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How to Cope With Jet Lag

What is jet lag and why do you get it?

8. Eat sensibly.

Some frequent fliers swear by jet lag diets -- such as eating a heavy diet for a few days before travel and fasting on flight day. No diets have been proven effective for preventing jet lag, however. “We do recommend not eating a high carb or fatty diet close to bedtime because that can be disruptive to sleep,” says Siebern.

9. Take a hot bath before bedtime.

A bath can ease sore muscles from travel and help you relax and wind down. The drop in your body temperature when you get out of a bath may also make you sleepy.

10. Minimize sleep distractions.

An eye mask or earplugs may help you sleep on the plane and at your destination. Try to eliminate distractions in your room at bedtime, such as light shining in through a window.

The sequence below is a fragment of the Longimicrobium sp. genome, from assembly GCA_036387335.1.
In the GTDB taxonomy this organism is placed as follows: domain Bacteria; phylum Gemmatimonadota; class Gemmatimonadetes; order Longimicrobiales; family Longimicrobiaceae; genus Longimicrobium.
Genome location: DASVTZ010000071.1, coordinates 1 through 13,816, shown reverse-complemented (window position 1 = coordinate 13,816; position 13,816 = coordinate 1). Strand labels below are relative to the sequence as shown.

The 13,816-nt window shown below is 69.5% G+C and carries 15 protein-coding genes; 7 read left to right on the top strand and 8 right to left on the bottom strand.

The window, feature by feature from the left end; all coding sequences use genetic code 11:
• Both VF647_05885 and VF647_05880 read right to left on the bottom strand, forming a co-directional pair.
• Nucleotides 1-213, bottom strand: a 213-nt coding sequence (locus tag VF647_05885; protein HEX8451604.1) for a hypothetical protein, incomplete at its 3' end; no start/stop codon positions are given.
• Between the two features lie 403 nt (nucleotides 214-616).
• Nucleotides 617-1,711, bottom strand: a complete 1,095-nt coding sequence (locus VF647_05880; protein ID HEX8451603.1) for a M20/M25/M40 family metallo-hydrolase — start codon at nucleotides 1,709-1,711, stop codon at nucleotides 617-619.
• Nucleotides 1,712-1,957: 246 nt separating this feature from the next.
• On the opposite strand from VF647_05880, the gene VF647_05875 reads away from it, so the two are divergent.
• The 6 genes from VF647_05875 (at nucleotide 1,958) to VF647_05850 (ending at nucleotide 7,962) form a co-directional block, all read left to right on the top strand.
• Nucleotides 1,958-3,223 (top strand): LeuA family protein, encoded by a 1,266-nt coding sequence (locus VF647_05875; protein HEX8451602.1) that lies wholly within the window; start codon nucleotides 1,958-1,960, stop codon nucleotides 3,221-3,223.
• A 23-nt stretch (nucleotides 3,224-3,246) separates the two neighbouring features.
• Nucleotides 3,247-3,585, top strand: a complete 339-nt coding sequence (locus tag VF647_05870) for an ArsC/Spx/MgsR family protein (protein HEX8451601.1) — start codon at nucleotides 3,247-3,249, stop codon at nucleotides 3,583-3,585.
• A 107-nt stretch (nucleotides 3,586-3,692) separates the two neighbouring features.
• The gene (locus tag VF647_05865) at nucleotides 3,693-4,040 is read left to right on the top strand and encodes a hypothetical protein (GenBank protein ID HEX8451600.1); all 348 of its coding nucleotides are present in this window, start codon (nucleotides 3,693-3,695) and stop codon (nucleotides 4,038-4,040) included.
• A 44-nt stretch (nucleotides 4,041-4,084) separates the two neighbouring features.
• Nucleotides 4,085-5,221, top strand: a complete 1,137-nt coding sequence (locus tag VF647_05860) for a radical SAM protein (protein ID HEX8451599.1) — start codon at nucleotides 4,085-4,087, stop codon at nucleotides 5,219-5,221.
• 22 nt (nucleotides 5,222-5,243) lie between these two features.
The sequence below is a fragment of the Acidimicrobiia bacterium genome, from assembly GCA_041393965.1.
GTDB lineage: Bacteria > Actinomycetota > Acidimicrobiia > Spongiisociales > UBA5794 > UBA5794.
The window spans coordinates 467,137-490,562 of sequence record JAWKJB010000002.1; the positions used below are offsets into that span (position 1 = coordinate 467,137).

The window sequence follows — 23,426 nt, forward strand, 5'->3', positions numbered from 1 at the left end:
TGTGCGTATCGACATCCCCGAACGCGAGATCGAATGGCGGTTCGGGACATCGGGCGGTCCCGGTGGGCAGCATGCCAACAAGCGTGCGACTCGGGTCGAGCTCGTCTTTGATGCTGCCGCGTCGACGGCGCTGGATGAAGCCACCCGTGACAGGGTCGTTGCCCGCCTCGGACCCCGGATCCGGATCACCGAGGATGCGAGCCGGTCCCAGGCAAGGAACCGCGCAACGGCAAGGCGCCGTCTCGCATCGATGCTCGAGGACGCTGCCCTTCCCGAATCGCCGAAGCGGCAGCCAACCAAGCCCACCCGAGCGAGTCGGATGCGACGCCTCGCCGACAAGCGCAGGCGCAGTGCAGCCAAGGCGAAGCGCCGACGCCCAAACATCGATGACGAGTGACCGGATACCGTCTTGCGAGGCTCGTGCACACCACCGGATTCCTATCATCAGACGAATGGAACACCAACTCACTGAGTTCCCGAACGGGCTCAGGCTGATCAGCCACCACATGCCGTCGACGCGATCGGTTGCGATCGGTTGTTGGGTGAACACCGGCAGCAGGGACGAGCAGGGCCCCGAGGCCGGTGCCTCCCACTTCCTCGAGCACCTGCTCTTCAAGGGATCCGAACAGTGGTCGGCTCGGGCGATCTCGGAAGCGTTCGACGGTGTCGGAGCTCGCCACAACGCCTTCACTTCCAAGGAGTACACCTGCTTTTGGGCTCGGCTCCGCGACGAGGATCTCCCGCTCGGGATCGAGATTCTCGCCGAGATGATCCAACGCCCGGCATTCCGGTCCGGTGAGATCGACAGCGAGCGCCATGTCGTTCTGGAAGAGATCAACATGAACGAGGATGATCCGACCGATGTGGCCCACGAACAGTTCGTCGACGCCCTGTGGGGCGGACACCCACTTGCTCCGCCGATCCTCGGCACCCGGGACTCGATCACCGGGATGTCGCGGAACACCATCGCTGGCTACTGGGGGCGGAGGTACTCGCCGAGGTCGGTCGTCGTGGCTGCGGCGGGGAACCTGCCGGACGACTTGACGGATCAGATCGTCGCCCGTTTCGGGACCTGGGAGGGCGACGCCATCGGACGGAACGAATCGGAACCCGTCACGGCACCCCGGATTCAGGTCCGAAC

11. Consider medication.

It’s usually not necessary to get treatment for jet lag, but if these strategies don’t work for you, your doctor may prescribe or suggest medications to take temporarily to help you sleep or stay alert when necessary.

Advice for Frequent Fliers

If you fly frequently and jet lag is a problem, consider seeing a sleep specialist -- a physician or psychologist who has specialized training in sleep medicine. “There are a number of ways that sleep specialists can help with shifting your body’s circadian rhythm toward your new time zone, such as with light therapy, melatonin, or prescription medication that can help with jet lag symptoms,” Siebern says.

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Reviewed on January 19, 2010
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